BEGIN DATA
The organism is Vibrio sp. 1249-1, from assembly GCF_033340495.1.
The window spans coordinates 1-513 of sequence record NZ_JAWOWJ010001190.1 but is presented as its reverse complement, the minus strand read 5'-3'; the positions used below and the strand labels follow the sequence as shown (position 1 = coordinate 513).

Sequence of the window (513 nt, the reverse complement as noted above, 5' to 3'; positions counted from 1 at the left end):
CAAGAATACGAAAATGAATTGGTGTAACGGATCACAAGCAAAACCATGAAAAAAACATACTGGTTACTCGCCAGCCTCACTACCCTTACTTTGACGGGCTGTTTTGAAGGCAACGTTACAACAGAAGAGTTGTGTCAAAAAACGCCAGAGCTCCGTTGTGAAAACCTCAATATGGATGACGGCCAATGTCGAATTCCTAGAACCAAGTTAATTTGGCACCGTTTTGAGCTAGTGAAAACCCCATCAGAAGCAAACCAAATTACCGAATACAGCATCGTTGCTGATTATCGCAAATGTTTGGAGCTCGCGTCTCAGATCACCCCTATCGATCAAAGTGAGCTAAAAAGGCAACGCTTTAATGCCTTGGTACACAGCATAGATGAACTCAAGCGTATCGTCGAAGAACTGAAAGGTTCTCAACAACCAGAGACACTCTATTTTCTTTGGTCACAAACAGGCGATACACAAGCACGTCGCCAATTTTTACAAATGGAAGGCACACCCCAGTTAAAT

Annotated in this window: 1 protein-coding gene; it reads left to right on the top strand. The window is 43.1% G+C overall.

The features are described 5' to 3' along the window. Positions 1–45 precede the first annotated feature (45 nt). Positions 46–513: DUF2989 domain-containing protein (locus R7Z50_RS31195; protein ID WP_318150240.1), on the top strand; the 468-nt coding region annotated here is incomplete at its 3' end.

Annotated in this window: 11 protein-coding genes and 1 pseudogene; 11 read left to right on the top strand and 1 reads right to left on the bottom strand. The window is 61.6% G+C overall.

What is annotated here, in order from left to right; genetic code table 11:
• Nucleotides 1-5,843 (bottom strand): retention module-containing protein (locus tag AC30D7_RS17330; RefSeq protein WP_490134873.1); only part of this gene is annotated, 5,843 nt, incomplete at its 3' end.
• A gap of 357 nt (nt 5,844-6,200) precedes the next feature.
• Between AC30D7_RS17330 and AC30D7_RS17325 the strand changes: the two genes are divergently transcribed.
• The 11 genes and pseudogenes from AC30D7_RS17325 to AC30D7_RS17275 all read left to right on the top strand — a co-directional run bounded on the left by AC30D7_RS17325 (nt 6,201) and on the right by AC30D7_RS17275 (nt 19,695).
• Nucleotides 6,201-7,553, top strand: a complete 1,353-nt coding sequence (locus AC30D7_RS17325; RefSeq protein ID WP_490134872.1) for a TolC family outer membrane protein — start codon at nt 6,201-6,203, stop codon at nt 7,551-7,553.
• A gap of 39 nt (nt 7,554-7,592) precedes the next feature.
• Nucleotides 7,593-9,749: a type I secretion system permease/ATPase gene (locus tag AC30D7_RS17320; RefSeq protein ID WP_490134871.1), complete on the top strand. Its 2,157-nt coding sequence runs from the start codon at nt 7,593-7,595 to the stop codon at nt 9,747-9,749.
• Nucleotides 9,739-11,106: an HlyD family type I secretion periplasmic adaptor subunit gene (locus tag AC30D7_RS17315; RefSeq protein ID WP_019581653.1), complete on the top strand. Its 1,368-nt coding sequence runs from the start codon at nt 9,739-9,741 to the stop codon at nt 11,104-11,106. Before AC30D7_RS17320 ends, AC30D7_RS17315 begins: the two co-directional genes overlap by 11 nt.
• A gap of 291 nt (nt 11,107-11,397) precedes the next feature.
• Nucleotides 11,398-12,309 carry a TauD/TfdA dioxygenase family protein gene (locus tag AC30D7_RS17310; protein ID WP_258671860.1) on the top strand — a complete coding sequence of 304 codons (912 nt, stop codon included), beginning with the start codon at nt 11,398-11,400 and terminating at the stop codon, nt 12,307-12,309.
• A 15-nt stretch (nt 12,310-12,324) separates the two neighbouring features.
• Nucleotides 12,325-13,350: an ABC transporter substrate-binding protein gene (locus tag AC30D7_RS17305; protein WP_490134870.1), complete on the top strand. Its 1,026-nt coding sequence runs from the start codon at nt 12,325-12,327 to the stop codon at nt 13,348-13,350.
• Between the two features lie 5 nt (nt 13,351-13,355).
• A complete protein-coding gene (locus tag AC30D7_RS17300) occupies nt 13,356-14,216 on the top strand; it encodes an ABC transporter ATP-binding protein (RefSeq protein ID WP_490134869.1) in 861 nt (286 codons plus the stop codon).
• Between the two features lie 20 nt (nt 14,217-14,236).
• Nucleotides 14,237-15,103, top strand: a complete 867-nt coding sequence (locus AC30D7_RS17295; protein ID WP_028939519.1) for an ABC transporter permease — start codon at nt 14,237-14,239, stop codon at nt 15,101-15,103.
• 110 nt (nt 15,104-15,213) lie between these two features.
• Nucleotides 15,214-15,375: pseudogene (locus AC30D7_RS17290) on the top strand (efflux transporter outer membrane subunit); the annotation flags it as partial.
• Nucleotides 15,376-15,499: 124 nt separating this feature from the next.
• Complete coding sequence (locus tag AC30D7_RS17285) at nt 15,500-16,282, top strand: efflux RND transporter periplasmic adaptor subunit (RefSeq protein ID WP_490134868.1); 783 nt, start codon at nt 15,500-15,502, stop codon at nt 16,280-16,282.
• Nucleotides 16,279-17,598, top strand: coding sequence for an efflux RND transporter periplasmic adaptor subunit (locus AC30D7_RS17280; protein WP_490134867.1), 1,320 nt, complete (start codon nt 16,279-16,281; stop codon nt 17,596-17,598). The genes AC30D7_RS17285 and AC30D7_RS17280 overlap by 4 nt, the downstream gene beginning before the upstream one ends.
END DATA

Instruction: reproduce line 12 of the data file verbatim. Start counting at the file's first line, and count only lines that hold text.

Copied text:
• The 11 genes and pseudogenes from AC30D7_RS17325 to AC30D7_RS17275 all read left to right on the top strand — a co-directional run bounded on the left by AC30D7_RS17325 (nt 6,201) and on the right by AC30D7_RS17275 (nt 19,695).